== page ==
“Many women assume they can't be good mothers and have challenging careers at the same time, so they might give up trying to do both as they get to a crucial point in their career. Although it can be hard at times, it's important for women to recognize the benefits of working outside the home. “ - Susan Wojcicki, CEO YouTube
Called the “Queen of the very small screen” by Forbes, Susan Wojcicki is a self made billionaire and the CEO of Youtube, the $70 billion video platform with over a billion users.
Native to Silicon Valley (her father was a Stanford professor), she began showing her boldness and intellect through entrepreneurship at an early age, profitably selling ropes of spices with her best friend at age 11. After obtaining a degree in humanities from Harvard and considering a job in academia, she radically changed path after taking a computing class in college.
After buying a house in Menlo Park in 1998, she rented out her garage for 1700 dollars a month to two Stanford students eager to make a mark on the burgeoning tech scene in the valley: none other than Larry Page and Sergey Brin, who incubated Google in her garage. Noticing the potential of this new search engine when she realised that she couldn’t do her work without it, she decided to become Google employee number sixteen in 1999. It was the decision of a lifetime.
She has been an enormous success at Google, revolutionising almost all aspects of their business model and proving crucial in the development of their most profitable ideas. Among these are Google Doodles, Google images, Google books, Google analytics and range of advertising products offered by Google including AdWords, AdSense and DoubleClick, which together make up the vast majority of the company’s profits.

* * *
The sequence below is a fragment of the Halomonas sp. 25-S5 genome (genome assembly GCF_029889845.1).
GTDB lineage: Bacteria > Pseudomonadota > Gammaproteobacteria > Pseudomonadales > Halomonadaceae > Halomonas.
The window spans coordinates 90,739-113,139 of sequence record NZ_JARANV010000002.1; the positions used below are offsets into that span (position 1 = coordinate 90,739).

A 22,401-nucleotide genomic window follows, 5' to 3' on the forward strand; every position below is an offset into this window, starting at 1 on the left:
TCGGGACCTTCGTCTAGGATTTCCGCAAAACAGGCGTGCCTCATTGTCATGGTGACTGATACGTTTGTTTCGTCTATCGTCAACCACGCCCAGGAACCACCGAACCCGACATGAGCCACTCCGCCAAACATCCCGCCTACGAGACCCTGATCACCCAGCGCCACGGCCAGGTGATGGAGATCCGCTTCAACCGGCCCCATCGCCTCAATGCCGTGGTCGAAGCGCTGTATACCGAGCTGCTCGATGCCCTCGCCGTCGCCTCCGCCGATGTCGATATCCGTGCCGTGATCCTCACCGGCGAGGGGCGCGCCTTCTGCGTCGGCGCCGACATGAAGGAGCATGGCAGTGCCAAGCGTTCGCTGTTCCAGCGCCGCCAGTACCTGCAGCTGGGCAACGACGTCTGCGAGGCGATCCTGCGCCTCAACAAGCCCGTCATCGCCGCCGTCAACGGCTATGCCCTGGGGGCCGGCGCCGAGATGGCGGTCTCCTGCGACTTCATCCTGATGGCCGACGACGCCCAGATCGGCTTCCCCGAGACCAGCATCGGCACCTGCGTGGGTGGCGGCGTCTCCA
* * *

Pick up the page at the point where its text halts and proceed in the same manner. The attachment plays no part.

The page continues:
As the head of Google Video, she noticed the potential of YouTube, her largest competitor, and convinced Google to purchase it in 2006; in doing so, she landed the company one of its biggest ever successes. She has headed YouTube since 2014, overseeing its continued growth and adaptation. Under her influence,
Google has become one of the premier destinations for female talent, with plenty of features conducive to working mothers: 18 weeks of paid parental leave, nursing rooms on site, and reserved parking for expecting mothers included. Her advocacy for paid parental leave is vigorous and well known.
Wojcicki is one of a growing cohort of inspirational women demonstrating that women can attain great influence and wealth in the corporate arena, making the presence of powerful, successful working mothers (she has 5 children) in the public eye a far more persistent one.